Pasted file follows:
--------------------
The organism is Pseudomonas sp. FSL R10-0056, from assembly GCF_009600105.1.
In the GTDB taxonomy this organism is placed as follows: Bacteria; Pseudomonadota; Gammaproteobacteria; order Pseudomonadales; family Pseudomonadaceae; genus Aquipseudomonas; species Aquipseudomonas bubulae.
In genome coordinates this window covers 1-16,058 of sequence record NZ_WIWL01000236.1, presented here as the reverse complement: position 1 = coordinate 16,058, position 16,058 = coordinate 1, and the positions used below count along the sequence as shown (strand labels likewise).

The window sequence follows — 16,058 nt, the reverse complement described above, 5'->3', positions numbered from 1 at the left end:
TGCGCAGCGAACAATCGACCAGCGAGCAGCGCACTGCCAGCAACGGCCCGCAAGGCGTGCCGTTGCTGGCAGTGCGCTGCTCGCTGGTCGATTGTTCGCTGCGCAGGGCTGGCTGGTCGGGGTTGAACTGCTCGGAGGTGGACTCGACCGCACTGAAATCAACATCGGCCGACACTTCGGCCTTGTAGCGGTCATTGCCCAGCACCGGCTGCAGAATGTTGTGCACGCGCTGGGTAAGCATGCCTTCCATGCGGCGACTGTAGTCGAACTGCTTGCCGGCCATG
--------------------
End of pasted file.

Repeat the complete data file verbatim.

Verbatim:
The organism is Pseudomonas sp. FSL R10-0056, from assembly GCF_009600105.1.
In the GTDB taxonomy this organism is placed as follows: Bacteria; Pseudomonadota; Gammaproteobacteria; order Pseudomonadales; family Pseudomonadaceae; genus Aquipseudomonas; species Aquipseudomonas bubulae.
In genome coordinates this window covers 1-16,058 of sequence record NZ_WIWL01000236.1, presented here as the reverse complement: position 1 = coordinate 16,058, position 16,058 = coordinate 1, and the positions used below count along the sequence as shown (strand labels likewise).

The window sequence follows — 16,058 nt, the reverse complement described above, 5'->3', positions numbered from 1 at the left end:
TGCGCAGCGAACAATCGACCAGCGAGCAGCGCACTGCCAGCAACGGCCCGCAAGGCGTGCCGTTGCTGGCAGTGCGCTGCTCGCTGGTCGATTGTTCGCTGCGCAGGGCTGGCTGGTCGGGGTTGAACTGCTCGGAGGTGGACTCGACCGCACTGAAATCAACATCGGCCGACACTTCGGCCTTGTAGCGGTCATTGCCCAGCACCGGCTGCAGAATGTTGTGCACGCGCTGGGTAAGCATGCCTTCCATGCGGCGACTGTAGTCGAACTGCTTGCCGGCCATG